Quick Guide On Setting Up A Limited Liability Company

Posted on June 14, 2017

Limited Liability Company or LLC is the most preferred legal structure for small businesses wanting to incorporate. The requirements may vary depending on your state, but forming an LLC is relatively a simple process, depending on your organizational structure.

This quick guide will walk you through every step to form an LLC.

  1. Choose your business name.

Your Secretary of State office’s LLC division has specific rules when it comes to naming your business. They have a list of prohibited terms such as Incorporated, Corporation, City, Insurance, and others. Your legal business name should end with an LLC designator like LLC, Limited Liability Company, etc. Most importantly, your business name must not be the same as another LLC in the same state you’re filing.

  1. Get a copy of the Articles of Organization form and fill it out.

Provide the LLC key components such as your business name, its purpose, your office address, names of the LLC members, as well as the registered agent who will receive any legal document. At this point, you don’t necessarily have to specify your ownership distribution and management structure. For most states, filing an LLC is done with the Secretary of State. However, other states will require you to process it through Department of Consumer and Regulatory Affairs, State Corporation Commission, Division of Corporations & Commercial Code, or through Department of Commerce and Consumer Affairs.

  1. Submit your Articles of Organization form.

Submit the form and pay the appropriate filing fee. Most filing fees cost around $100, with the lowest fee at around $40 in the state of Kentucky and the highest fee at $520 in the state of Massachusetts. Some states may also have a corporate tax which must be paid upon filing. In California for instance, they only have a $70 filing fee, but they have an annual tax of $800. Make sure to check your Secretary of State office to know your state’s LLC fees.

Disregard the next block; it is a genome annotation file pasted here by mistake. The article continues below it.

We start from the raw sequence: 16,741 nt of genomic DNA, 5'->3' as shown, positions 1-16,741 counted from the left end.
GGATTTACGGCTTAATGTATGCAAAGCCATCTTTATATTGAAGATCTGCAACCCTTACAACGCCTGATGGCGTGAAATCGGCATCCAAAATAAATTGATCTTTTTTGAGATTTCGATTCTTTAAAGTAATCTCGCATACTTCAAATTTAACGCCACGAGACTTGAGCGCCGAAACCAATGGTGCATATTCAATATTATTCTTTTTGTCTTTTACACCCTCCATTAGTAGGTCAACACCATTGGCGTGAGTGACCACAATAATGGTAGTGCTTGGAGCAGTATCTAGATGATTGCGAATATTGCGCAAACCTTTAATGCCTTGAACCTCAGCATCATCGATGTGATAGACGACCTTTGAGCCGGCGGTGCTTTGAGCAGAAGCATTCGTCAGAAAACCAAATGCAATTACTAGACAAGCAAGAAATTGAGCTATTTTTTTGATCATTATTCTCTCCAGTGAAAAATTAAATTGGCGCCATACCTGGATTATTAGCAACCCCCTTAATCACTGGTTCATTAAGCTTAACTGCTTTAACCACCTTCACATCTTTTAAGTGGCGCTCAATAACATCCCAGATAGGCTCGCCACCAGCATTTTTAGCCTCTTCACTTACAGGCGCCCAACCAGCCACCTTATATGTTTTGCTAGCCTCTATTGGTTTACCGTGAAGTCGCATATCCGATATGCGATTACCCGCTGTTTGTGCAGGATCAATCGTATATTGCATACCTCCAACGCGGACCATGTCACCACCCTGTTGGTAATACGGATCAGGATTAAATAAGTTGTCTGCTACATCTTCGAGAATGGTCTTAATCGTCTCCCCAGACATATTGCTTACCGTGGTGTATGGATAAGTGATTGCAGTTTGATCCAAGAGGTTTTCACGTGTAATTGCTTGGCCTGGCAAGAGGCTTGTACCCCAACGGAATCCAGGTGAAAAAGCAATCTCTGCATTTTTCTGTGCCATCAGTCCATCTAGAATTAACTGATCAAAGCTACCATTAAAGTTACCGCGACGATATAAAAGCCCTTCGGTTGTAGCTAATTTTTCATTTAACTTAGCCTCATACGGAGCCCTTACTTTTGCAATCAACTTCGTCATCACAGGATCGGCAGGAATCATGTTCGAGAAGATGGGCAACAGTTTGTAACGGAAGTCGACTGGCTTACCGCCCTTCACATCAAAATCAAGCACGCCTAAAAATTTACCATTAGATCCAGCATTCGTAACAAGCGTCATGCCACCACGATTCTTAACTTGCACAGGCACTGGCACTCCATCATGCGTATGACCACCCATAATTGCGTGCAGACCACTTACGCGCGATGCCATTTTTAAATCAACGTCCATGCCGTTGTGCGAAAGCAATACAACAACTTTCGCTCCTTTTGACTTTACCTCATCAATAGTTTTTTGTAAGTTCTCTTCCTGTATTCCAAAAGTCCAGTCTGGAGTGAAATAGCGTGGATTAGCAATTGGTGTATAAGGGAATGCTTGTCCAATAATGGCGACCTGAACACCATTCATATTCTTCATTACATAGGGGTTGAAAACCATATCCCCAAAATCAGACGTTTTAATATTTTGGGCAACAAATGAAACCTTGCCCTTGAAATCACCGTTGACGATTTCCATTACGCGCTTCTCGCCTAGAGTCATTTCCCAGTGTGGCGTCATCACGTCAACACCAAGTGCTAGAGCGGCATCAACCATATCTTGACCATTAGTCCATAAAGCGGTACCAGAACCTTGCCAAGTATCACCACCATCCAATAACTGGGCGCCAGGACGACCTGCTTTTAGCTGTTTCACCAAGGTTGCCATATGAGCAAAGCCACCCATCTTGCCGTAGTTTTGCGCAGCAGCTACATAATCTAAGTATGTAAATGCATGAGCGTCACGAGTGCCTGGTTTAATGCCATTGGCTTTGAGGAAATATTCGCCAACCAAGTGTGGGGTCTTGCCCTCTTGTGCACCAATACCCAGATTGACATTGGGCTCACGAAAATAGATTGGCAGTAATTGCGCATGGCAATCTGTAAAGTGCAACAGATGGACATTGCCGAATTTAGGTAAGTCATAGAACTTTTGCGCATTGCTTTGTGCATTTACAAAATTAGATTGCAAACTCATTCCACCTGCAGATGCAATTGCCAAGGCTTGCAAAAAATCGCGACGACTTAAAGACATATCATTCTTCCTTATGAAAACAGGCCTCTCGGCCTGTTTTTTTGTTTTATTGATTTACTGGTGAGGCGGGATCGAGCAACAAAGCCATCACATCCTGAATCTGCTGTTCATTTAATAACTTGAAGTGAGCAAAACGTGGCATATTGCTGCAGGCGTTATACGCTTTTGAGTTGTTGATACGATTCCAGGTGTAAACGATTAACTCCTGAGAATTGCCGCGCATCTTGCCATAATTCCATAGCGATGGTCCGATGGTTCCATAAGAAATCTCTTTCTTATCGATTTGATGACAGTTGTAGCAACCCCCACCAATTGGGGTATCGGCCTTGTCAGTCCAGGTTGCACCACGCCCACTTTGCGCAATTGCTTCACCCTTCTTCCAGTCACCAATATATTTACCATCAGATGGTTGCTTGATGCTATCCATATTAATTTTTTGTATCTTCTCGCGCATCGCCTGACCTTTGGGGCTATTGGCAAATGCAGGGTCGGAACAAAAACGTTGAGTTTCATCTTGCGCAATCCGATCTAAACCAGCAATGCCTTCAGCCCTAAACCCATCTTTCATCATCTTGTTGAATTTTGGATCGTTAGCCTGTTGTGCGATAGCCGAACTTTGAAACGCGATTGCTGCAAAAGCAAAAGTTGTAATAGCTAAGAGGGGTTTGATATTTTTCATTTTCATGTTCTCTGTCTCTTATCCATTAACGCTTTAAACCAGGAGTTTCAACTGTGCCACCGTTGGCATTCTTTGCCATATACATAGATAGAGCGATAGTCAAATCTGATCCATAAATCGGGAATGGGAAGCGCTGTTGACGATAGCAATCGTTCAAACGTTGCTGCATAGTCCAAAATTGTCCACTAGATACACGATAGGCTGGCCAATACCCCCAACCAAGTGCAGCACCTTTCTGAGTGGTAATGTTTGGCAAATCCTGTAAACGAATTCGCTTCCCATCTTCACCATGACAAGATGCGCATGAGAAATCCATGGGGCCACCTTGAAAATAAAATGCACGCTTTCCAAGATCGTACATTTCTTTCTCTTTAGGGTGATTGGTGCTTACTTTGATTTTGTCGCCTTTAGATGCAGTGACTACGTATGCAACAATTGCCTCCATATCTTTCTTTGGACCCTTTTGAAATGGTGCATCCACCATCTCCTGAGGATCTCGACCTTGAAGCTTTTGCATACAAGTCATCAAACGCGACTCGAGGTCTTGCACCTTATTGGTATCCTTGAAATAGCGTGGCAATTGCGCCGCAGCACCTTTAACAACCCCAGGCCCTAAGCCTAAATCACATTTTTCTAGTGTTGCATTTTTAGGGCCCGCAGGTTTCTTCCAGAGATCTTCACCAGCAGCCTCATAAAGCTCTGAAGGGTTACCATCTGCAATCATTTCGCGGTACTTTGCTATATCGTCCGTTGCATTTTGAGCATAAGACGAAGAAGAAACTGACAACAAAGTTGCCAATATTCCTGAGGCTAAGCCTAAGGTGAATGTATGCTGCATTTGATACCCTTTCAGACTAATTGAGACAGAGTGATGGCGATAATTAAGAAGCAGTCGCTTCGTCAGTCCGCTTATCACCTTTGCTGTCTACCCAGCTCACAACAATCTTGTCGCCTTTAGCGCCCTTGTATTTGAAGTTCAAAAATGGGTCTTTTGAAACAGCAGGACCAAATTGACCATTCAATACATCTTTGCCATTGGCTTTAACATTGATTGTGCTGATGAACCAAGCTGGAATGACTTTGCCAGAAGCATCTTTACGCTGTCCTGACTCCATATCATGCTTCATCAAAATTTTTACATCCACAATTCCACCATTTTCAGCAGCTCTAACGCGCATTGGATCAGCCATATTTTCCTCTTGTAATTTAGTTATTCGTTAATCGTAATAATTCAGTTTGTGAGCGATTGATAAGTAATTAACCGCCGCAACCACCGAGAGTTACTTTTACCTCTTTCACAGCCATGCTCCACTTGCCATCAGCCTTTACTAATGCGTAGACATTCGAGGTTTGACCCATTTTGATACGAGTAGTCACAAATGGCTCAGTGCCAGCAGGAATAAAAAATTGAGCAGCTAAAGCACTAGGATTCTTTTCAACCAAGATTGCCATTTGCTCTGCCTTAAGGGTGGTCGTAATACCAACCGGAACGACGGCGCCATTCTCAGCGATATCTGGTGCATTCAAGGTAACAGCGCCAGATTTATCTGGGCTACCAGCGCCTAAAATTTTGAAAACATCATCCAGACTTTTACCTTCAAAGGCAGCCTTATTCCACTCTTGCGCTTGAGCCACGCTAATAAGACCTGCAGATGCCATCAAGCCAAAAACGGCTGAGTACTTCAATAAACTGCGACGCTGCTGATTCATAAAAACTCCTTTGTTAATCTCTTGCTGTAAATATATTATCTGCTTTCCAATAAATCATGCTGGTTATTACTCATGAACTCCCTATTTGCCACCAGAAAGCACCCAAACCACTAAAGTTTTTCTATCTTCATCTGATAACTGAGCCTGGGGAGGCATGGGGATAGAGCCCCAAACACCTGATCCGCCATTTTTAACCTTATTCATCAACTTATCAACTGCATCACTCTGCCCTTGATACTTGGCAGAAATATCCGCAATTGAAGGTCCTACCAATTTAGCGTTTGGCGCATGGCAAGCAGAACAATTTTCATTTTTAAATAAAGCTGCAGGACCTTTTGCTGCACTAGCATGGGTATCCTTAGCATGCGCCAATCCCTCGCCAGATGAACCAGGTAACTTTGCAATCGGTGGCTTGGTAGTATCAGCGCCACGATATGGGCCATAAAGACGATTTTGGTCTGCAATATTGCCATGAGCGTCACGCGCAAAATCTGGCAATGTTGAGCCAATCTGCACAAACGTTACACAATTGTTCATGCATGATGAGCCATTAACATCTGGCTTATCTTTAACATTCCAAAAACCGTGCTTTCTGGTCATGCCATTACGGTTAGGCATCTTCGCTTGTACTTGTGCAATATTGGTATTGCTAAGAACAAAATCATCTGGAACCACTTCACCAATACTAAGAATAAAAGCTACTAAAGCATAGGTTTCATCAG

1. Publish a notice in your local newspaper (For Arizona and New York only).

At present, the state of Arizona and New York requires that you publish your intention to form an LLC. This must be done before filing your Articles of Organization.

  1. Receive your LLC Certificate.

Depending on your state, you will receive your LLC Certificate within 10-20 business days through your registered agent.

  1. Apply for an Employer Identification Number (EIN).

An employer identification number (EIN) is like your Social Security number for your business. Your EIN allows you to make business transactions and hire employees.

  1. Create your Operating Agreement.

You should specify the details of your Operating Agreement document well in advance. While not necessarily required, the Operating Agreement is very important for every LLC. It establishes your LLC’s policies and operations, and it specifies the responsibilities and rights of its members.

Setting up an LLC is a great way to guarantee that your business assets are protected. Some people would prefer to hire an attorney for this, but if your organization isn’t that complex, you can take care of this yourself.


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